Skip to this page's content

High School Students Demand Quality Education: Urban Youths Speak Out April 25

Members of Baltimore Algebra Project Speak on Successful Protests Against School Inequities

BOSTON (April 11, 2007) — Disproving the myth that today's urban youth are indifferent about the quality of their education, recent graduates of an urban Baltimore high school — who vigorously and successfully protested the city school system's educational inequities through civil disobedience and court action — will talk about how they made a difference, April 25 at a Simmons College community forum.

The discussion by members of the student-run Baltimore Algebra Project will take place from 4-6 p.m., in the Linda K. Paresky Conference Center, 300 The Fenway in Boston. Admission is free and open to the public.

The Baltimore Algebra Project is a student tutorial organization whose members pressured city and state officials through walkouts, rallies, suing their own school system for reneging funding on a contract, and recently filing a motion to take over the Maryland state school board.

A discussion with Boston-area educators and civic leaders will follow the talk, which is part of the "Race, Culture, Identity and Achievement" lecture series — a groundbreaking initiative conceived by Simmons College Education and Africana Studies Professor Theresa Perry.

Harkening back to student-sponsored protests in the Civil Rights era, the Baltimore Algebra Project gained widespread attention for organizing multiple rallies against the Baltimore city school administration and the Maryland State Department of Education for funding inequities. The Algebra Project became influential among Baltimore school officials, even arguing in 2003 for the enforcement of a years old circuit court judge's ruling that additional funds be appropriated to the Baltimore city public schools, after he determined that the state had been unlawfully under-funding the school system.

Among the event's speakers are Christopher M. Goodman, a 2006 graduate of Baltimore City College High School; Charnell D. Convert, a 2005 graduate of Baltimore City College High School; and Jay Gillen, coordinator of the Baltimore City Schools Algebra Project, who will discuss the support the students needed to carry out their many campaigns. Also speaking is Charles Payne, professor of history, sociology, and African American Studies at Duke University and author of the award-winning book "I've Got the Light of Freedom: the Organizing Tradition and the Mississippi Freedom Struggle." Payne will discuss the correlation between the Baltimore students' experience and student organizers of the Civil Rights Movement.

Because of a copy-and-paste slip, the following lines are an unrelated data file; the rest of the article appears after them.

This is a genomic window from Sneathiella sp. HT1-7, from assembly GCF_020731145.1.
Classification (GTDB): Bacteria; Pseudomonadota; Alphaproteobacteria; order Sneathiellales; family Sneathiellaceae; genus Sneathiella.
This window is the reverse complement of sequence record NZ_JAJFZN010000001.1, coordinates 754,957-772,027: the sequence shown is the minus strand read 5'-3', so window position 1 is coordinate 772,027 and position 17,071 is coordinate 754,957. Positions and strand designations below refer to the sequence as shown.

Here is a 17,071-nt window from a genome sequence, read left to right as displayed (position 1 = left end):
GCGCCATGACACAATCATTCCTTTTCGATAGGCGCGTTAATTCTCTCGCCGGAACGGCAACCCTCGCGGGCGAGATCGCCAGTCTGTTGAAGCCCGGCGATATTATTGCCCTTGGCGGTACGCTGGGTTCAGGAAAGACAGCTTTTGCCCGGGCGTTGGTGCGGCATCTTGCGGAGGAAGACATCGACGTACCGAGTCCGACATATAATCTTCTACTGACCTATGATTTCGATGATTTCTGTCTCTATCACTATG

The "Race, Culture, Identity and Achievement" lecture series brings to Boston community forums, nationally known scholars, who specialize in academic achievement for students of color. The series creates a location for teachers, teacher-educators, community leaders, and involved citizens to engage in a sustained conversation about how race, culture, and identity are implicated in the school achievement of Boston's increasingly multiracial and multiethnic student population.

The series sponsors include the Boston Center for Leadership Development of the Boston Public School System, Lesley University, the Schott Foundation, the Boston Children's Museum, and Northeastern University. For more information on the "Race, Culture, Identity and Achievement" lecture series, visit

Simmons College has a pioneering undergraduate college for women and graduate programs for women and men in social work, management, health studies, library and information science, and liberal arts.